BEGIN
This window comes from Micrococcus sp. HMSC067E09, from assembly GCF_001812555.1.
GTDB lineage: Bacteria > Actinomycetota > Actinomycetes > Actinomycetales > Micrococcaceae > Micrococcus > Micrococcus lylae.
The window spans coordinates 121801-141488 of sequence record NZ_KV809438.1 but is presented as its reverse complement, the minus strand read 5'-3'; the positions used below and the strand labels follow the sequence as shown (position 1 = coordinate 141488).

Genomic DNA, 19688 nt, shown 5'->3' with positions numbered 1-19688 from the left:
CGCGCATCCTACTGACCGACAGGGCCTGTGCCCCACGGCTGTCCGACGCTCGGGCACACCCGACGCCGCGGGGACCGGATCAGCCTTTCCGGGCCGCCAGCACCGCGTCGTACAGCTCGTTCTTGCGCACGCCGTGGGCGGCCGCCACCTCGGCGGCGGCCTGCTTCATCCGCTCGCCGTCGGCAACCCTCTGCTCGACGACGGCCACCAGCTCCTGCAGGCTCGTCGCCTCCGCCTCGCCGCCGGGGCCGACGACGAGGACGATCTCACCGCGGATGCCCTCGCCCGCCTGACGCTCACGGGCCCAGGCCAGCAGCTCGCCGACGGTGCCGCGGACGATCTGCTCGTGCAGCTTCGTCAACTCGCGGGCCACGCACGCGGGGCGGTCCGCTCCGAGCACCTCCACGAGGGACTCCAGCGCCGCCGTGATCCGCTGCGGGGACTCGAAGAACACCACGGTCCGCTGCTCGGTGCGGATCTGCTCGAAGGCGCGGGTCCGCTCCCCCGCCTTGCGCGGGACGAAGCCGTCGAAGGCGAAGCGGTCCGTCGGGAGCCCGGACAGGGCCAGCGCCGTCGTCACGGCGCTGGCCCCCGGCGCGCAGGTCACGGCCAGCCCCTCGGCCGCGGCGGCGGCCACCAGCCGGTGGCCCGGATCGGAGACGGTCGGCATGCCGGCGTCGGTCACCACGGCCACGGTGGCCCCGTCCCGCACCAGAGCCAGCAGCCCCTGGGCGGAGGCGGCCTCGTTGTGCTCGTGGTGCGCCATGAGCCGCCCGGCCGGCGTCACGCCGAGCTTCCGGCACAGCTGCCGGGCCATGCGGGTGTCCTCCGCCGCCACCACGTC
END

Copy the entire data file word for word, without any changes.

This window comes from Micrococcus sp. HMSC067E09, from assembly GCF_001812555.1.
GTDB lineage: Bacteria > Actinomycetota > Actinomycetes > Actinomycetales > Micrococcaceae > Micrococcus > Micrococcus lylae.
The window spans coordinates 121801-141488 of sequence record NZ_KV809438.1 but is presented as its reverse complement, the minus strand read 5'-3'; the positions used below and the strand labels follow the sequence as shown (position 1 = coordinate 141488).

Genomic DNA, 19688 nt, shown 5'->3' with positions numbered 1-19688 from the left:
CGCGCATCCTACTGACCGACAGGGCCTGTGCCCCACGGCTGTCCGACGCTCGGGCACACCCGACGCCGCGGGGACCGGATCAGCCTTTCCGGGCCGCCAGCACCGCGTCGTACAGCTCGTTCTTGCGCACGCCGTGGGCGGCCGCCACCTCGGCGGCGGCCTGCTTCATCCGCTCGCCGTCGGCAACCCTCTGCTCGACGACGGCCACCAGCTCCTGCAGGCTCGTCGCCTCCGCCTCGCCGCCGGGGCCGACGACGAGGACGATCTCACCGCGGATGCCCTCGCCCGCCTGACGCTCACGGGCCCAGGCCAGCAGCTCGCCGACGGTGCCGCGGACGATCTGCTCGTGCAGCTTCGTCAACTCGCGGGCCACGCACGCGGGGCGGTCCGCTCCGAGCACCTCCACGAGGGACTCCAGCGCCGCCGTGATCCGCTGCGGGGACTCGAAGAACACCACGGTCCGCTGCTCGGTGCGGATCTGCTCGAAGGCGCGGGTCCGCTCCCCCGCCTTGCGCGGGACGAAGCCGTCGAAGGCGAAGCGGTCCGTCGGGAGCCCGGACAGGGCCAGCGCCGTCGTCACGGCGCTGGCCCCCGGCGCGCAGGTCACGGCCAGCCCCTCGGCCGCGGCGGCGGCCACCAGCCGGTGGCCCGGATCGGAGACGGTCGGCATGCCGGCGTCGGTCACCACGGCCACGGTGGCCCCGTCCCGCACCAGAGCCAGCAGCCCCTGGGCGGAGGCGGCCTCGTTGTGCTCGTGGTGCGCCATGAGCCGCCCGGCCGGCGTCACGCCGAGCTTCCGGCACAGCTGCCGGGCCATGCGGGTGTCCTCCGCCGCCACCACGTC